In a similar vein to The Clock Hand, Time in a Bottle is waiting for landmarks that are worth advancing. That said, I see more uses for this spell, as it is cheaper and allows you to Predict; as you may have noticed, this is an ability I value highly.
Additionally, the cheap cost gives it some flexibility; while the dream might be to use it on turn 3 on a Hibernating Rockbear, or to combine it with Salt Spire, you can just instantly proc Preservarium to draw the Predicted card, or instantly detonate a Time Bomb if you’re hard-pressed for a 1-damage AoE. Hopefully, there will be more Landmarks to combine this with, but even if there aren’t, there are some fringe uses and a little hope for this card.
Imagined Possibilities – 2.5
A flexible card that works very well with Time Bombs. At first glance, I’d say it is a potential include in any Zilean deck, especially due to the fact that it allows you to create a landmark in hand, should the other option be unplayable.
Randomness is a big downside, however, and might make the card way weaker, especially considering how many weak Countdown options exist in Legends of Runeterra.
While the effect can be good enough to be put in a deck, the problem I have with this card, and why I will likely avoid including it in too many of my decks, is that it also takes up a deck slot and there are spots in which it will just do nothing of significance.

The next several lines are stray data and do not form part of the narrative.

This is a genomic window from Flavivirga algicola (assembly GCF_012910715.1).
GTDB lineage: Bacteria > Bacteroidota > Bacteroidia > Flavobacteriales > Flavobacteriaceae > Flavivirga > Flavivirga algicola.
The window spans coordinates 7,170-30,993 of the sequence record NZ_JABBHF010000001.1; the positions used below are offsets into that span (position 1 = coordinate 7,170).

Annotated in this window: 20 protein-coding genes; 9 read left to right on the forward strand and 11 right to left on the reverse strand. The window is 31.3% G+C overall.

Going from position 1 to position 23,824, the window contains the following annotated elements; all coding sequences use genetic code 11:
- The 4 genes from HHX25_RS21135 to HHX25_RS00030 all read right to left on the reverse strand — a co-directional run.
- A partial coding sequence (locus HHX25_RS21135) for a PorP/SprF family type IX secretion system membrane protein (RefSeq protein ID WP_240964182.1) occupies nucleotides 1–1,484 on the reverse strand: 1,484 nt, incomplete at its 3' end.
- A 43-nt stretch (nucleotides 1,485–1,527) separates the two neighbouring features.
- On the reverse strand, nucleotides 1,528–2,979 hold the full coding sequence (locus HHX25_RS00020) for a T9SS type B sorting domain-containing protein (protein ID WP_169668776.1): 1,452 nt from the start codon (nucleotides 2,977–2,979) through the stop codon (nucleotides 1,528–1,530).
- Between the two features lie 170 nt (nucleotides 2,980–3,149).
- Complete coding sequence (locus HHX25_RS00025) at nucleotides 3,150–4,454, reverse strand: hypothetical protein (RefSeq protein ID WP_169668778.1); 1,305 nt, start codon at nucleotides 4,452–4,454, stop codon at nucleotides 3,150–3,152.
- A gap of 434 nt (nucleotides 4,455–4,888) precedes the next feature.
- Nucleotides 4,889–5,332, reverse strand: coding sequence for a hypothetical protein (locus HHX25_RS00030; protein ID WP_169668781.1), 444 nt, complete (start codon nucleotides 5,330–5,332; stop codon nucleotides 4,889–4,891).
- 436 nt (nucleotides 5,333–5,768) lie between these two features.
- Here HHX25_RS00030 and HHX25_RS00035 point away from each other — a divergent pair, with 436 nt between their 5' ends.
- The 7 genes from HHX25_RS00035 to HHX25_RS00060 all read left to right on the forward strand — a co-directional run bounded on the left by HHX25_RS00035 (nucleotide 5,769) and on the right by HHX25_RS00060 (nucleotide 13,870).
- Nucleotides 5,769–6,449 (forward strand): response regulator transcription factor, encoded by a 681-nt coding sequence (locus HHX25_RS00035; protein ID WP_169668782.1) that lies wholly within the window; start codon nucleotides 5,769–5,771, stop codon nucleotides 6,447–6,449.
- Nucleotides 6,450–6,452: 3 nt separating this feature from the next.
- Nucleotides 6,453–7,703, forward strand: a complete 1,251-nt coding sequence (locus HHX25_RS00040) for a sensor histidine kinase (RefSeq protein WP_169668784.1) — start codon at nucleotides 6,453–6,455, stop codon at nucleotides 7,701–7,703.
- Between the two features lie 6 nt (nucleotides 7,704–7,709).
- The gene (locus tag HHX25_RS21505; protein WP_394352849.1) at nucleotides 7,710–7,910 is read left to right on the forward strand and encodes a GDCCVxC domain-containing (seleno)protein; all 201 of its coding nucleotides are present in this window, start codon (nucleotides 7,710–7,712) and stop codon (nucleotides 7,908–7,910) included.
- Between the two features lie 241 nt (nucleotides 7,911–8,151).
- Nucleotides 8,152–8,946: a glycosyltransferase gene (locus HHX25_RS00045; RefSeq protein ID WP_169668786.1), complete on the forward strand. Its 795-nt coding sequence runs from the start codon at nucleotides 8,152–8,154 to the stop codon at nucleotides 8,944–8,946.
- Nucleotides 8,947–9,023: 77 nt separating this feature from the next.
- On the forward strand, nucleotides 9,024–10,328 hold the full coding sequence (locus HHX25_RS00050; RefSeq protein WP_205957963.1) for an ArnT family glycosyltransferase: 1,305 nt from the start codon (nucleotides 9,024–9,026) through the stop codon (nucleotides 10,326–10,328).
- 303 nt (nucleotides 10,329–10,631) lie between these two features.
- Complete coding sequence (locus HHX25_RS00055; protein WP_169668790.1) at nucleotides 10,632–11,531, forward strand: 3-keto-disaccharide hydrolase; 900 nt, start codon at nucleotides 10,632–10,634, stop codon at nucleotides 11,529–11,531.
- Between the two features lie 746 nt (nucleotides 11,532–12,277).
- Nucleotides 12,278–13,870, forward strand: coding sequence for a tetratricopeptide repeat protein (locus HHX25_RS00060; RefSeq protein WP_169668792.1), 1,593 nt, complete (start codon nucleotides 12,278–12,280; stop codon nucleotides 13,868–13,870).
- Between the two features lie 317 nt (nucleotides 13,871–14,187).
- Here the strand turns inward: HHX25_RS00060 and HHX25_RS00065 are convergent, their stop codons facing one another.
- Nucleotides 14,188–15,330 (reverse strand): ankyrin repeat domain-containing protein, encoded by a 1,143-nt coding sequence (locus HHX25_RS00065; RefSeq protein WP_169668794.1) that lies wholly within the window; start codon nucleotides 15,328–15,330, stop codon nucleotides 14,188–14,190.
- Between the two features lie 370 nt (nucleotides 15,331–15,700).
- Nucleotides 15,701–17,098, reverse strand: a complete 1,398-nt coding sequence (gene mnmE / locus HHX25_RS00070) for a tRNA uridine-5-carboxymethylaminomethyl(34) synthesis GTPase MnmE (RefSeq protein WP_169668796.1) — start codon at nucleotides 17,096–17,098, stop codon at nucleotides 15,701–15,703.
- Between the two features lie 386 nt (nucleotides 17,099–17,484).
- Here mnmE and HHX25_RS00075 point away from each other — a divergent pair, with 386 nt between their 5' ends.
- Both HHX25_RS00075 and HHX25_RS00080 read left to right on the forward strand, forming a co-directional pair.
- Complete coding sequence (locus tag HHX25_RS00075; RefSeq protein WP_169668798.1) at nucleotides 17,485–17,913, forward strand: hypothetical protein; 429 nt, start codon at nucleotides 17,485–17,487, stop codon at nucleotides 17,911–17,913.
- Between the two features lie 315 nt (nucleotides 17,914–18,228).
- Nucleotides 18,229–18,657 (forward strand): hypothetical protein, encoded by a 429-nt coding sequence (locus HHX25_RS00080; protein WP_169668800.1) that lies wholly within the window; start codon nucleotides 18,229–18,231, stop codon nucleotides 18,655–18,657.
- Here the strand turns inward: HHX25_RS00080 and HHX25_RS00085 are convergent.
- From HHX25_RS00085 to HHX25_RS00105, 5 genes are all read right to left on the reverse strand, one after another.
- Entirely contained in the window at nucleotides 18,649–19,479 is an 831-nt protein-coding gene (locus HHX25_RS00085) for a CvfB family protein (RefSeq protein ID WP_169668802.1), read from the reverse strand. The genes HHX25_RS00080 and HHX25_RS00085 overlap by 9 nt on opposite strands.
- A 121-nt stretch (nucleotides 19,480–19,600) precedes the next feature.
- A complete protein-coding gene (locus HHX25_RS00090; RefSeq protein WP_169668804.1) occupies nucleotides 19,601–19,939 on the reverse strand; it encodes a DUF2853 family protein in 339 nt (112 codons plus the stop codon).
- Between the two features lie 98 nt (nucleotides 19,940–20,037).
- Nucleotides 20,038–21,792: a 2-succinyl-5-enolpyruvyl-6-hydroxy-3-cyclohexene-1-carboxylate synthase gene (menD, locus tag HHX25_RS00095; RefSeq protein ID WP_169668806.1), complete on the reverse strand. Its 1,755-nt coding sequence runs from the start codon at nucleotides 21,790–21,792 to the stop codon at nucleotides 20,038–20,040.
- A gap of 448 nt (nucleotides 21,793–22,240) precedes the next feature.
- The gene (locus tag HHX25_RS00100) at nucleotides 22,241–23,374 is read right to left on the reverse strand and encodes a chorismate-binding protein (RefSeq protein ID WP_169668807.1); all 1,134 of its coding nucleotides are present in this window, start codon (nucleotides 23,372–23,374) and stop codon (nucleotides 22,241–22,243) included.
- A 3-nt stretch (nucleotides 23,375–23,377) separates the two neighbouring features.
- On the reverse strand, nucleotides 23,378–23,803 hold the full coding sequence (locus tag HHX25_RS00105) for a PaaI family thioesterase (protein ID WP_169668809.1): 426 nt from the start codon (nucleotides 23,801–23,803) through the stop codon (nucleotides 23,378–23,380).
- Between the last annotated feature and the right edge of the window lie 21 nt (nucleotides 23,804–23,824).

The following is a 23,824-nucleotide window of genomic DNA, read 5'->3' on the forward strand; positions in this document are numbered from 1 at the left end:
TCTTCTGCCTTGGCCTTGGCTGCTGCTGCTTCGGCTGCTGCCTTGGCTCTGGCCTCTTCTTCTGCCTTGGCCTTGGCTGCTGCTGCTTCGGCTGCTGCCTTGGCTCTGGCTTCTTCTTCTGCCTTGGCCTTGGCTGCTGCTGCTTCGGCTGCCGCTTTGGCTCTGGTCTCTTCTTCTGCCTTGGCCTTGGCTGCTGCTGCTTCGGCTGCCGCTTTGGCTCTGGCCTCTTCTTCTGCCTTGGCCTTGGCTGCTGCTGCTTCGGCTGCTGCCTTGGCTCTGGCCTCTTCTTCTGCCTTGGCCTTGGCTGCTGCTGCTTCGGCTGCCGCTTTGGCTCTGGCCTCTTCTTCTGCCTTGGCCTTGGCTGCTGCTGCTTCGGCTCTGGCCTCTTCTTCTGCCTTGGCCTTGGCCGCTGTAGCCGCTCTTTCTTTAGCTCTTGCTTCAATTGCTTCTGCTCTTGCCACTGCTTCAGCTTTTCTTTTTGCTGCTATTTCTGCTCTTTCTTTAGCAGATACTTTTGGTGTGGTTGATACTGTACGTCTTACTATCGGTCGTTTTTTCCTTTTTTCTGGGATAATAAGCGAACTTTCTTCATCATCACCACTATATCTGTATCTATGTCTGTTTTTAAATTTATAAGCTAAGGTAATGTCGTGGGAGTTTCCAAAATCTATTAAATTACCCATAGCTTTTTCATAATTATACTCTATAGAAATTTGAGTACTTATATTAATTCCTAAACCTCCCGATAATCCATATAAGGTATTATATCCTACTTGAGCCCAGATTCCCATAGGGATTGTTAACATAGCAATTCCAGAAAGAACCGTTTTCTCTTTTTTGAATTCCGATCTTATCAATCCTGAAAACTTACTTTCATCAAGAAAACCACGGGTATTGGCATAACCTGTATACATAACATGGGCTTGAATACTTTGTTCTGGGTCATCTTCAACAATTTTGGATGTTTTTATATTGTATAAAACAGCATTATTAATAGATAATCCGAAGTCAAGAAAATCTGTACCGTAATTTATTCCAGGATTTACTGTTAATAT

Preservationist – 1.5*
The only two landmarks that this would work efficiently on are Frozen Thrall and Buried Sun Disc.
For both of them, we have better applicants to do that same job better, in Draklorn Inquisitor and Esteemed Hierophant – and neither of cards mentioned are even played that often.
Preservationist can be good if we see landmarks that want to have their Countdown reduced, but with what we know now it is just too weak to see play.
Chip – 2.5
It’s ultra-cute and I would hate to rate it lower than I did. It would be a great Shurima card, but because it is in Targon, it means we will likely see some new landmarks in that region, especially that its upcoming champion Malphite is quite likely to have something to do with that card type. For now, however, the main appeal of this card is in its adorable appearance.
The big upside of the card is that the buff is granted retroactively, so you can play it on turn 1 and follow up with Startipped Peak or
Clockwork Curator – 2.5*
Cheaper and better Preservationist. Advancing 2 rounds against 3 is not a big downside when most landmarks have low Countdowns.
You can play it on a Preservarium, Salt Spire, Hibernating Rockbear, all for a decent value.
You can look at this as a Time in a Bottle that gives you a 2/2 body instead of the Predict. Fair trade and a decent card that could see play, depending on how good Countdown landmarks will be.
This new reveal seemingly brought lots of cards that need some extra support to make their way into the meta. But with that, it also introduced us to Zilean, which seems like a really fun champion to build with, and while he might not have a clear home just yet, he appears to be very interesting and that is something I really enjoy in new card reveals.
I am really excited to see what is coming over the next few days with the Targon and Ionia releases. Especially the latter, as I would love to play some new and fun Ionia strategies.